On 19 October, a fresh set of proposals for cooperation were discussed. The discussions took place between Halifax, the South African Director General of Operations, Col Pieter de Waal, and Stuart. Following this meeting, Smuts informed Clark that South Africa would take complete ownership of the defence of its harbours and coastline. He also stated that the SDF had been created for the specific purpose of operating and manning the M/S and A/S vessels, the examination service, the coast watching service, as well as the boom and other harbour defences. 

The SDF was then formed as a new Active Citizen Force unit. This occurred when the SA Local Defence Corps, the remnants of the SANS, the SANS War Reserve and volunteers from the RNVR were absorbed into it. As noted earlier, Halifax was assigned to command the SDF and carried the official designation of Director of Seaward Defence.[15] According to Stuart, this appointment signalled the effective end of the RNVR in South Africa. The SANS and SANS War Reserve where thus integrated into the SDF without the cancellation of existing arrangements with the RN. This meant that Stuart, somewhat contentiously, would be obliged to find staff from the Africa Station and avail them to train the new force. Stuart regarded the whole undertaking as a waste of time, especially in view of the lack of cooperation from and inactivity within the UDF. The Admiralty, however, continued to stress the importance of cooperation with the South Africans in the naval sphere. As a result, the Admiralty had no other option but to recall Stuart, as he was the single most decisive obstacle standing in the way of the naval compromise.[16]


In December 1939, the Admiralty evinced their formal readiness to cooperate with the functioning and training of the SDF. The only caveat was that the seaward defence of Simon’s Town remained firmly under British control. According to van der Waag, the Admiralty had reason to be satisfied. This was because the RNVR (SA) continued as before and personnel from the RNVR would only be seconded to the SDF on a temporary basis for training purposes. Moreover, the Admiralty maintained complete control over all M/S and A/S work and the shipping control service at Simon’s Town. 

The SDF formally commenced its duties with regard to the coastal and naval defence of South Africa on 15 January 1940, though the retroactive establishment of the unit dated back to 1 September 1939.238 South Africa could claim something of a political victory in the whole matter. It hence assumed far greater responsibility regarding its own naval and coastal defence. These newfound responsibilities would severely tax, and test, the nascent SDF throughout the naval war in South African waters.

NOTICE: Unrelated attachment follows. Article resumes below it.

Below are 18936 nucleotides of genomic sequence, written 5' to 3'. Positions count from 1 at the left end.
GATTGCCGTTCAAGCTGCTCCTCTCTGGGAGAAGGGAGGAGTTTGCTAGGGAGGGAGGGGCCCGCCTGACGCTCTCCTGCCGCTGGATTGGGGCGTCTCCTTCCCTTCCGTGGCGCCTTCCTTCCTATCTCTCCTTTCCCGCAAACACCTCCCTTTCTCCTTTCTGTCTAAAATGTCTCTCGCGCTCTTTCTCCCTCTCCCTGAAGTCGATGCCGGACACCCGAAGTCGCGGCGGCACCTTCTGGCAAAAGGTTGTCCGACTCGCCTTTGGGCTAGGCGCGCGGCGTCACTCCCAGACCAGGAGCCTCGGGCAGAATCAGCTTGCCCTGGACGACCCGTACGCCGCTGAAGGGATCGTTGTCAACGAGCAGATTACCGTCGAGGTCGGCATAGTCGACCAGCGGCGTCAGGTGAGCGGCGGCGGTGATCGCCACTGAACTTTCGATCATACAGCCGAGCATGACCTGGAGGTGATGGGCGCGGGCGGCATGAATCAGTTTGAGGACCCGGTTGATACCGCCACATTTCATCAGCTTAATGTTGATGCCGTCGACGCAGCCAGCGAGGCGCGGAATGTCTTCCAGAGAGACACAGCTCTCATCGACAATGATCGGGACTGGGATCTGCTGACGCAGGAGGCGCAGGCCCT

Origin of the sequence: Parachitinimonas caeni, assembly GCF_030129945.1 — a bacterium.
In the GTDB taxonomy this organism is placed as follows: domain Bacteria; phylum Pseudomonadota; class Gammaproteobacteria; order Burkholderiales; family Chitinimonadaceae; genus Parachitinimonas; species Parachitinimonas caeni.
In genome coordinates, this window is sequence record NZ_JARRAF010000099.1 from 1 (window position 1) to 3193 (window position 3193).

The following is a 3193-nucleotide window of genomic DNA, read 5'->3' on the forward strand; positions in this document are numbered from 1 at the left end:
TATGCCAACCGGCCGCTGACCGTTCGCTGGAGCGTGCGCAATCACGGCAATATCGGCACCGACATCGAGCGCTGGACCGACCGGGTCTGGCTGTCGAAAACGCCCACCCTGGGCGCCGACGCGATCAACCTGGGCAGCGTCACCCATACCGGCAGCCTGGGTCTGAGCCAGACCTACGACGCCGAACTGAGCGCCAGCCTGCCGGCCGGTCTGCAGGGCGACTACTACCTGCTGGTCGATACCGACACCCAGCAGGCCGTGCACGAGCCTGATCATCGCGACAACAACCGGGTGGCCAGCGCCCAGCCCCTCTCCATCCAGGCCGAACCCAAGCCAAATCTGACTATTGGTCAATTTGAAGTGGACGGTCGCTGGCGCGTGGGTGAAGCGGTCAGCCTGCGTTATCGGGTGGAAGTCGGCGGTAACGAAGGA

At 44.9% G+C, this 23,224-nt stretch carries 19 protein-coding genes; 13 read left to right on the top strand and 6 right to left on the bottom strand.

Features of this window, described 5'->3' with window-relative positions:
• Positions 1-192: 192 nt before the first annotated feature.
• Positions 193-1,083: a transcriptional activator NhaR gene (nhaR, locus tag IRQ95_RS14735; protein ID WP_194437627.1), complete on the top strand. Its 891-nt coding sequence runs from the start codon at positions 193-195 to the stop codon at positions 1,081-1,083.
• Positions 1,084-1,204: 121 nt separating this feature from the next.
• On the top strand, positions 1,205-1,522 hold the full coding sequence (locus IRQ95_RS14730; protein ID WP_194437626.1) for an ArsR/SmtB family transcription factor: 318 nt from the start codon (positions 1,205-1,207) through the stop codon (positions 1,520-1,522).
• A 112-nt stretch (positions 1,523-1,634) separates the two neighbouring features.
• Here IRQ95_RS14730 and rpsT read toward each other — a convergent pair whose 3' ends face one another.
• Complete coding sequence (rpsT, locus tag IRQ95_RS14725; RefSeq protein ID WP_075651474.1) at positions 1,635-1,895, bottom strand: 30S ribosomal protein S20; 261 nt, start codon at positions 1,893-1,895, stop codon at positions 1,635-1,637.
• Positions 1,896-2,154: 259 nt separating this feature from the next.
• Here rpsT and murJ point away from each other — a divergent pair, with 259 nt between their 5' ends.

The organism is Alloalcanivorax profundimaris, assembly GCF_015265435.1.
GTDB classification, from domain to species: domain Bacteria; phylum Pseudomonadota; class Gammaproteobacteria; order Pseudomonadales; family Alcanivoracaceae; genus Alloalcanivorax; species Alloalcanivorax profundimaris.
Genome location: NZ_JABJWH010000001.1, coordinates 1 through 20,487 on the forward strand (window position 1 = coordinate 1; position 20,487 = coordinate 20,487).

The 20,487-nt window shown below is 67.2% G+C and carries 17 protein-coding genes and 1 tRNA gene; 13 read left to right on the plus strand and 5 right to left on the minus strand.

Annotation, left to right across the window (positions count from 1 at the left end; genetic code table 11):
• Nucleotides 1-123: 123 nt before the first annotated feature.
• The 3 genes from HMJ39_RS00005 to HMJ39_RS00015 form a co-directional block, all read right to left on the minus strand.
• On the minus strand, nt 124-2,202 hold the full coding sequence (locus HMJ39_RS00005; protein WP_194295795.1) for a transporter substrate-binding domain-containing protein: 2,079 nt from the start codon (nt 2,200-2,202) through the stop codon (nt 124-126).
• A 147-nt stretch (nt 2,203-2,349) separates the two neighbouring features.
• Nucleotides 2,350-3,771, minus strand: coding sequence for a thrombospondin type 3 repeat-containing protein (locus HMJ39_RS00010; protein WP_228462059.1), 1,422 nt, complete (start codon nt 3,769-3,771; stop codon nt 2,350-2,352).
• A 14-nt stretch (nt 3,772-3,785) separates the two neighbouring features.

[1] Van der Waag, ‘The Thin Edge of the Wedge’, pp. 427-429.

[2] Van der Waag, ‘The Thin Edge of the Wedge’, pp. 432-434. Also see Spong, Osborne and Grover, Armed Merchant Cruisers 1878-1945.

[4] Van der Waag, A Military History of Modern South Africa, p.187; DOD Archives, UWH Civil, Box 240, File 215: Union Coast Defences. South African Naval Forces, 15 Aug 1940.

[5] Van der Waag, ‘The Thin Edge of the Wedge’, pp. 434-436; Visser, ‘Anglo-South African Relations and the Erebus Scheme, pp. 68-98.

[6] DOD Archives, UWH Civil, Box 86, File: MS 11. Coast Defence Policy, undated; DOD Archives, CGS, Group 2, File: CGS/367/13/9. DCGS to Director of Training and Operations, 3 Aug 1939. Also see Bisset, ‘Coast Artillery in South Africa’, pp. 333-357.

[7] Van der Waag, ‘The Thin Edge of the Wedge’, pp. 434-436.

[8] TNA, Admiralty Papers (ADM) 116/4344. SNO to Admiralty, 3 Sept 1939; TNA, ADM 116/4344. SNO to Admiralty, 6-7 Sept 1939.

[9] Van der Waag, ‘The Thin Edge of the Wedge’, pp. 436-437.

[10] Potgieter, ‘Maritime Defence and the South African Navy’, p. 169; DOD Archives, UWH Civil, Box 240, File 215: Union Coast Defences. South African Naval Forces, 15 Aug 1940.

[11] TNA, ADM 116/4344. SNO to Admiralty, 9 Sept 1939.

[12] Van der Waag, ‘The Thin Edge of the Wedge’, pp. 438-439.

[13] TNA, ADM 116/4344. SNO to Admiralty, 21 Sept 1939; TNA, ADM 116/4344. SNO to Admiralty, 13 Sept 1939; DOD Archives, Secretary for Defence (DC), Box 1973, File: DC 396/38. SNO to Secretary for Defence, 28 Sept 1939; DOD Archives, DC, Box 1973, File: DC 396/38. Secretary for Defence to SNO, 30 Sept 1939.

[14] Van der Waag, ‘The Thin Edge of the Wedge’, pp. 439-441.

[15] Potgieter, ‘Maritime Defence and the South African Navy’, p. 169.

[16] DOD Archives, UWH Civil, Box 240, File 215: Union Coast Defences. South African Naval Forces, 15 Aug 1940; Van der Waag, ‘The Thin Edge of the Wedge’, pp. 441-443. 238  Van der Waag, ‘The Thin Edge of the Wedge’, p. 443.